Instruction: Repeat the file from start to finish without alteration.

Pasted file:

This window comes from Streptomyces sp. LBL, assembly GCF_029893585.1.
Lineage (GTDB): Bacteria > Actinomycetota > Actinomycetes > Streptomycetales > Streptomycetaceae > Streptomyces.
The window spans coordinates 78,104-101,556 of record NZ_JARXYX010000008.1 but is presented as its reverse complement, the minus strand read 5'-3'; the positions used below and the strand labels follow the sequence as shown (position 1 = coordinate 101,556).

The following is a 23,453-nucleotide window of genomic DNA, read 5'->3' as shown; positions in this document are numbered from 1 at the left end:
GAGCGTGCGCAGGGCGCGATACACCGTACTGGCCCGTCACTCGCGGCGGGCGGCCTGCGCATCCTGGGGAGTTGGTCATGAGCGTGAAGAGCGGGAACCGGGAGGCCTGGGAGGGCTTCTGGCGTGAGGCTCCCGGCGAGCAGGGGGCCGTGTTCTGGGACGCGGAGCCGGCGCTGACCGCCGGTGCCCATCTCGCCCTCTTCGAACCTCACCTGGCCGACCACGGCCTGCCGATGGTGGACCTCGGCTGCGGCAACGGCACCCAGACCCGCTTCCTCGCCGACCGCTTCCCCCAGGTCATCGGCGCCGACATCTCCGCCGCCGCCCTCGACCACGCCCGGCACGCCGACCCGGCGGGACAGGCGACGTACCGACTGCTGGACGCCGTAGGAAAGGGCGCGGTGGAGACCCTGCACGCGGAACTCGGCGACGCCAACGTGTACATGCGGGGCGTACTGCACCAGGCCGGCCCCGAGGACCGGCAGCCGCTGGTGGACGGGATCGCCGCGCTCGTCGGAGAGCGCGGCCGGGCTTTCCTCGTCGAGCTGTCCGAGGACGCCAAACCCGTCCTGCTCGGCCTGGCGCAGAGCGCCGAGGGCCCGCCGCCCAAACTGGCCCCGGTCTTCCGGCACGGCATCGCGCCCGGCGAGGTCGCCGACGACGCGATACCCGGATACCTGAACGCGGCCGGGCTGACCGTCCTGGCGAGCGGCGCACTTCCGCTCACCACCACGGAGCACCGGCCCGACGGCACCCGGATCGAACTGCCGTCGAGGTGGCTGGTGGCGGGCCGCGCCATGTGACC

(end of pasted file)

This window comes from Streptomyces sp. LBL, assembly GCF_029893585.1.
Lineage (GTDB): Bacteria > Actinomycetota > Actinomycetes > Streptomycetales > Streptomycetaceae > Streptomyces.
The window spans coordinates 78,104-101,556 of record NZ_JARXYX010000008.1 but is presented as its reverse complement, the minus strand read 5'-3'; the positions used below and the strand labels follow the sequence as shown (position 1 = coordinate 101,556).

The following is a 23,453-nucleotide window of genomic DNA, read 5'->3' as shown; positions in this document are numbered from 1 at the left end:
GAGCGTGCGCAGGGCGCGATACACCGTACTGGCCCGTCACTCGCGGCGGGCGGCCTGCGCATCCTGGGGAGTTGGTCATGAGCGTGAAGAGCGGGAACCGGGAGGCCTGGGAGGGCTTCTGGCGTGAGGCTCCCGGCGAGCAGGGGGCCGTGTTCTGGGACGCGGAGCCGGCGCTGACCGCCGGTGCCCATCTCGCCCTCTTCGAACCTCACCTGGCCGACCACGGCCTGCCGATGGTGGACCTCGGCTGCGGCAACGGCACCCAGACCCGCTTCCTCGCCGACCGCTTCCCCCAGGTCATCGGCGCCGACATCTCCGCCGCCGCCCTCGACCACGCCCGGCACGCCGACCCGGCGGGACAGGCGACGTACCGACTGCTGGACGCCGTAGGAAAGGGCGCGGTGGAGACCCTGCACGCGGAACTCGGCGACGCCAACGTGTACATGCGGGGCGTACTGCACCAGGCCGGCCCCGAGGACCGGCAGCCGCTGGTGGACGGGATCGCCGCGCTCGTCGGAGAGCGCGGCCGGGCTTTCCTCGTCGAGCTGTCCGAGGACGCCAAACCCGTCCTGCTCGGCCTGGCGCAGAGCGCCGAGGGCCCGCCGCCCAAACTGGCCCCGGTCTTCCGGCACGGCATCGCGCCCGGCGAGGTCGCCGACGACGCGATACCCGGATACCTGAACGCGGCCGGGCTGACCGTCCTGGCGAGCGGCGCACTTCCGCTCACCACCACGGAGCACCGGCCCGACGGCACCCGGATCGAACTGCCGTCGAGGTGGCTGGTGGCGGGCCGCGCCATGTGACC